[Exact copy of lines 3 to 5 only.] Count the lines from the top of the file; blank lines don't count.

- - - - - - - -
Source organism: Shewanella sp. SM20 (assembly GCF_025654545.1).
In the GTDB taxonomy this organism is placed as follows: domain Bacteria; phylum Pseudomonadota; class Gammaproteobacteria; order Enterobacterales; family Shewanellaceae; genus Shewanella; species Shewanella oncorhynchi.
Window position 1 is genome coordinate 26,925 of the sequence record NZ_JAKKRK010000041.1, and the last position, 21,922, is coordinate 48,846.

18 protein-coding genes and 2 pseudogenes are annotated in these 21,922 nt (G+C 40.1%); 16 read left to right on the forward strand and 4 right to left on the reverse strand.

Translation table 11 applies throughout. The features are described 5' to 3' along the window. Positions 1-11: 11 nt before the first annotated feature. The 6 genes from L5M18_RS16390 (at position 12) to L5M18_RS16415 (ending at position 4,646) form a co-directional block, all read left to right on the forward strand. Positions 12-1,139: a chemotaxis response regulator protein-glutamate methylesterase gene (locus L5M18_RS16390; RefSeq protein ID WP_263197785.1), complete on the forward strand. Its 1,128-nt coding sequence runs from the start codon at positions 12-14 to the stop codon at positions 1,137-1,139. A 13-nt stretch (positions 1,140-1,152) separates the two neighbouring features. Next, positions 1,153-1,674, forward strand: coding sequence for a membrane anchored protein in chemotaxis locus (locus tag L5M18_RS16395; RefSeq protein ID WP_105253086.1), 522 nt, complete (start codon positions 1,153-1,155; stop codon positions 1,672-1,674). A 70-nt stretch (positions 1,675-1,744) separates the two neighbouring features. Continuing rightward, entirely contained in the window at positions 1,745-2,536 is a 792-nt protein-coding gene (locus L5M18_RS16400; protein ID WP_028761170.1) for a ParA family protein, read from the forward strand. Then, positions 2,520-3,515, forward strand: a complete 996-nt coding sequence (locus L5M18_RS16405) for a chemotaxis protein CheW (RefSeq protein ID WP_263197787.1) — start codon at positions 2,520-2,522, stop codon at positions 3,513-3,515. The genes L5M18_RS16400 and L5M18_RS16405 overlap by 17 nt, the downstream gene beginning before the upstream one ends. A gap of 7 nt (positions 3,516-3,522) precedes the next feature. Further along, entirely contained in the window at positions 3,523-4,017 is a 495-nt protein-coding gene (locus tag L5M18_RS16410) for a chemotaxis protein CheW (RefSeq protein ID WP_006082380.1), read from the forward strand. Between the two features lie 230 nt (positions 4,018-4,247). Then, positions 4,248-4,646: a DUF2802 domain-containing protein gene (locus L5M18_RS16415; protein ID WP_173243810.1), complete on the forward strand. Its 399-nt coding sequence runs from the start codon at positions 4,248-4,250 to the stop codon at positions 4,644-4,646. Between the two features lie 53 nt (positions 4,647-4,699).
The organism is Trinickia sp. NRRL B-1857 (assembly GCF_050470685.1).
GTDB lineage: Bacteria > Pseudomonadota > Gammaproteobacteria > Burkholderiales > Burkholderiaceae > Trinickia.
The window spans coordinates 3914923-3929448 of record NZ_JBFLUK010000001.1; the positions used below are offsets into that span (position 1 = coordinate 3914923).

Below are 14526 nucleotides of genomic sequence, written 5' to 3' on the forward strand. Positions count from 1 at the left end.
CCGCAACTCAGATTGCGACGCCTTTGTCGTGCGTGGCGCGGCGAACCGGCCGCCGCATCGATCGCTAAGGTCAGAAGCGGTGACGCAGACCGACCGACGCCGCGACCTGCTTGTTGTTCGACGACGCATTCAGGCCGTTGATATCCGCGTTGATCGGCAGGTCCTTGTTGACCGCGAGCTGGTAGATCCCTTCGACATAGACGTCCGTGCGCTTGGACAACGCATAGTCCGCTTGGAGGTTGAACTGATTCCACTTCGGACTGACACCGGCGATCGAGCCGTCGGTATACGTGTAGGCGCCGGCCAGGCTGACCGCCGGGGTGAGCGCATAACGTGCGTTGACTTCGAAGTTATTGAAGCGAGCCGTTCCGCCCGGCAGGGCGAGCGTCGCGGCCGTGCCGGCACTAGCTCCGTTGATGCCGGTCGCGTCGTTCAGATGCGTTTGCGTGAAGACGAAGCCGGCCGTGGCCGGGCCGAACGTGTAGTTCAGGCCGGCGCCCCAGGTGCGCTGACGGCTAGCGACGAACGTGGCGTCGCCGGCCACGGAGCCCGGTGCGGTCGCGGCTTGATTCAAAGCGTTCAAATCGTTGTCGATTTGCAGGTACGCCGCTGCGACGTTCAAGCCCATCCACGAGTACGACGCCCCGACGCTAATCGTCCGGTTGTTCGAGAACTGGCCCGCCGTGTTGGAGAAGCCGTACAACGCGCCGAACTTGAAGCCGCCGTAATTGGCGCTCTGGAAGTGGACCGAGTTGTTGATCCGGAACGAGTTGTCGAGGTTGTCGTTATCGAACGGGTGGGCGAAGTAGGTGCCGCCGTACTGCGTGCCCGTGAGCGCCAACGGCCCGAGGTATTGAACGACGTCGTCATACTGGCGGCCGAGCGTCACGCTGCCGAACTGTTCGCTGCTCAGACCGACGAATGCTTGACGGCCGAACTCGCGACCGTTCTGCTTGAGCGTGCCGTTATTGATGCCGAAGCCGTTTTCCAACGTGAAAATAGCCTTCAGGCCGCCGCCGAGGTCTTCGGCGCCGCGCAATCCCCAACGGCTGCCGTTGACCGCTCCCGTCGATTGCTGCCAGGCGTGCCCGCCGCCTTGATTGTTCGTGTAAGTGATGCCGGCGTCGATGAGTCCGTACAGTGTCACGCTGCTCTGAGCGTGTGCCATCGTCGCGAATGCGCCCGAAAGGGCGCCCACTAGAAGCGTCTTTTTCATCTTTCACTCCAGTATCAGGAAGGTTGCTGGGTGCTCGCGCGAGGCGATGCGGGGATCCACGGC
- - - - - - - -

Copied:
Window position 1 is genome coordinate 26,925 of the sequence record NZ_JAKKRK010000041.1, and the last position, 21,922, is coordinate 48,846.

18 protein-coding genes and 2 pseudogenes are annotated in these 21,922 nt (G+C 40.1%); 16 read left to right on the forward strand and 4 right to left on the reverse strand.

Translation table 11 applies throughout. The features are described 5' to 3' along the window. Positions 1-11: 11 nt before the first annotated feature. The 6 genes from L5M18_RS16390 (at position 12) to L5M18_RS16415 (ending at position 4,646) form a co-directional block, all read left to right on the forward strand. Positions 12-1,139: a chemotaxis response regulator protein-glutamate methylesterase gene (locus L5M18_RS16390; RefSeq protein ID WP_263197785.1), complete on the forward strand. Its 1,128-nt coding sequence runs from the start codon at positions 12-14 to the stop codon at positions 1,137-1,139. A 13-nt stretch (positions 1,140-1,152) separates the two neighbouring features. Next, positions 1,153-1,674, forward strand: coding sequence for a membrane anchored protein in chemotaxis locus (locus tag L5M18_RS16395; RefSeq protein ID WP_105253086.1), 522 nt, complete (start codon positions 1,153-1,155; stop codon positions 1,672-1,674). A 70-nt stretch (positions 1,675-1,744) separates the two neighbouring features. Continuing rightward, entirely contained in the window at positions 1,745-2,536 is a 792-nt protein-coding gene (locus L5M18_RS16400; protein ID WP_028761170.1) for a ParA family protein, read from the forward strand. Then, positions 2,520-3,515, forward strand: a complete 996-nt coding sequence (locus L5M18_RS16405) for a chemotaxis protein CheW (RefSeq protein ID WP_263197787.1) — start codon at positions 2,520-2,522, stop codon at positions 3,513-3,515. The genes L5M18_RS16400 and L5M18_RS16405 overlap by 17 nt, the downstream gene beginning before the upstream one ends. A gap of 7 nt (positions 3,516-3,522) precedes the next feature. Further along, entirely contained in the window at positions 3,523-4,017 is a 495-nt protein-coding gene (locus tag L5M18_RS16410) for a chemotaxis protein CheW (RefSeq protein ID WP_006082380.1), read from the forward strand. Between the two features lie 230 nt (positions 4,018-4,247). Then, positions 4,248-4,646: a DUF2802 domain-containing protein gene (locus L5M18_RS16415; protein ID WP_173243810.1), complete on the forward strand. Its 399-nt coding sequence runs from the start codon at positions 4,248-4,250 to the stop codon at positions 4,644-4,646. Between the two features lie 53 nt (positions 4,647-4,699).